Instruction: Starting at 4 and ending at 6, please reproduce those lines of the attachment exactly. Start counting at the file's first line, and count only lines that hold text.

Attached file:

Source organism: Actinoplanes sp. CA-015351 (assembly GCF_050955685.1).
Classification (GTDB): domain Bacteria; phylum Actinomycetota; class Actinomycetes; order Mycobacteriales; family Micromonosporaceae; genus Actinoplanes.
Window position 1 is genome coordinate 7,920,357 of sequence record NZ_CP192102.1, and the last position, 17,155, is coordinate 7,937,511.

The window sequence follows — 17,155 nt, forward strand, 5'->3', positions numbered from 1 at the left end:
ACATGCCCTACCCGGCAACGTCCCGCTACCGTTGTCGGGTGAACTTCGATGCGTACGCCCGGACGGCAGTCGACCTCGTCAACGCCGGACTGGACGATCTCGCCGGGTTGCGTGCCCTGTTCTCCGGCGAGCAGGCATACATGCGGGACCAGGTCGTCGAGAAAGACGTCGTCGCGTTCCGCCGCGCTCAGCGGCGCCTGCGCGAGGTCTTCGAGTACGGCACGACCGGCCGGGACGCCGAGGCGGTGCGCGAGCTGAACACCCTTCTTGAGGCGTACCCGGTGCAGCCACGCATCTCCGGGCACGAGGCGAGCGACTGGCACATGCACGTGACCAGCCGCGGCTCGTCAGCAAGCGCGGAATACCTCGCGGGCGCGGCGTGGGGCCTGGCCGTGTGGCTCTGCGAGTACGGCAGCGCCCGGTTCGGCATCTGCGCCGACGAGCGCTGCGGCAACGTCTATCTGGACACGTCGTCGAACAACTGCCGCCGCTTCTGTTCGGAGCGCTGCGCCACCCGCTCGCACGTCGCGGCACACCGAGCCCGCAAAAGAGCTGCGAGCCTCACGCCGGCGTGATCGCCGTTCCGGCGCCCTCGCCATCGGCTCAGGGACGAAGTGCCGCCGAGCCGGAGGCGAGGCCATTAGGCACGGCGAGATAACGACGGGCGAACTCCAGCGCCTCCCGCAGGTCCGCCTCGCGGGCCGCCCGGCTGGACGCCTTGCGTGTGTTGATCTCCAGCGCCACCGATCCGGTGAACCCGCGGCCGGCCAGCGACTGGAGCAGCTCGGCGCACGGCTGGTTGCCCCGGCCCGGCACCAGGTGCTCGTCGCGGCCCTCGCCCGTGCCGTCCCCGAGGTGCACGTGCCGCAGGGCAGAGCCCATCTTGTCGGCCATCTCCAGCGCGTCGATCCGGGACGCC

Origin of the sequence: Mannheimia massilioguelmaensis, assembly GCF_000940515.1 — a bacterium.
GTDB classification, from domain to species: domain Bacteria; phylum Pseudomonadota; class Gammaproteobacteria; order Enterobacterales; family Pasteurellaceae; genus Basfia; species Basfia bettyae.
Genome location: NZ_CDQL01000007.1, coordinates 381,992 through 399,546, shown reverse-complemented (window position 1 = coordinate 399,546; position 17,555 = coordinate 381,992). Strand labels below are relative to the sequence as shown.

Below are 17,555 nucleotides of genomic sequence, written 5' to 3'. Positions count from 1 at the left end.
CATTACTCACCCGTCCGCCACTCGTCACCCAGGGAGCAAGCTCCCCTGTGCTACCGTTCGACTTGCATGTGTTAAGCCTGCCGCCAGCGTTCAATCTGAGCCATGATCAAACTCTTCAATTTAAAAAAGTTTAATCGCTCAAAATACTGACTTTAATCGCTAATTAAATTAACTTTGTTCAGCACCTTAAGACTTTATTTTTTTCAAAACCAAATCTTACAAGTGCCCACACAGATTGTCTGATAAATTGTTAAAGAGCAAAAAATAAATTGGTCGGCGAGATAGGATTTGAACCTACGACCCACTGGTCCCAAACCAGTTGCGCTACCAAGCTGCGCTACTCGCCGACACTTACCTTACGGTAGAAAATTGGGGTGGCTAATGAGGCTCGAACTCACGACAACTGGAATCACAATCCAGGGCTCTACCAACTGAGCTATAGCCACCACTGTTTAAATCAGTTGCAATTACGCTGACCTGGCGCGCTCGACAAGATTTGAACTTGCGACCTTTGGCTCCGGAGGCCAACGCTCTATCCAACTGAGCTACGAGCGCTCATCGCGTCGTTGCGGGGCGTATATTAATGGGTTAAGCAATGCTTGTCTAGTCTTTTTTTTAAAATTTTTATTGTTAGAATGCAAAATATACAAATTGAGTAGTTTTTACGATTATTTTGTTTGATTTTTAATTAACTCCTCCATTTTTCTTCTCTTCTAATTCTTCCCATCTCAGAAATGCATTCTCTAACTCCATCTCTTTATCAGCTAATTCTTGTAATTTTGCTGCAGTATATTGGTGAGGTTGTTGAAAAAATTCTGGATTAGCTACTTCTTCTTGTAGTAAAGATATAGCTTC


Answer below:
The window sequence follows — 17,155 nt, forward strand, 5'->3', positions numbered from 1 at the left end:
ACATGCCCTACCCGGCAACGTCCCGCTACCGTTGTCGGGTGAACTTCGATGCGTACGCCCGGACGGCAGTCGACCTCGTCAACGCCGGACTGGACGATCTCGCCGGGTTGCGTGCCCTGTTCTCCGGCGAGCAGGCATACATGCGGGACCAGGTCGTCGAGAAAGACGTCGTCGCGTTCCGCCGCGCTCAGCGGCGCCTGCGCGAGGTCTTCGAGTACGGCACGACCGGCCGGGACGCCGAGGCGGTGCGCGAGCTGAACACCCTTCTTGAGGCGTACCCGGTGCAGCCACGCATCTCCGGGCACGAGGCGAGCGACTGGCACATGCACGTGACCAGCCGCGGCTCGTCAGCAAGCGCGGAATACCTCGCGGGCGCGGCGTGGGGCCTGGCCGTGTGGCTCTGCGAGTACGGCAGCGCCCGGTTCGGCATCTGCGCCGACGAGCGCTGCGGCAACGTCTATCTGGACACGTCGTCGAACAACTGCCGCCGCTTCTGTTCGGAGCGCTGCGCCACCCGCTCGCACGTCGCGGCACACCGAGCCCGCAAAAGAGCTGCGAGCCTCACGCCGGCGTGATCGCCGTTCCGGCGCCCTCGCCATCGGCTCAGGGACGAAGTGCCGCCGAGCCGGAGGCGAGGCCATTAGGCACGGCGAGATAACGACGGGCGAACTCCAGCGCCTCCCGCAGGTCCGCCTCGCGGGCCGCCCGGCTGGACGCCTTGCGTGTGTTGATCTCCAGCGCCACCGATCCGGTGAACCCGCGGCCGGCCAGCGACTGGAGCAGCTCGGCGCACGGCTGGTTGCCCCGGCCCGGCACCAGGTGCTCGTCGCGGCCCTCGCCCGTGCCGTCCCCGAGGTGCACGTGCCGCAGGGCAGAGCCCATCTTGTCGGCCATCTCCAGCGCGTCGATCCGGGACGCC

Origin of the sequence: Mannheimia massilioguelmaensis, assembly GCF_000940515.1 — a bacterium.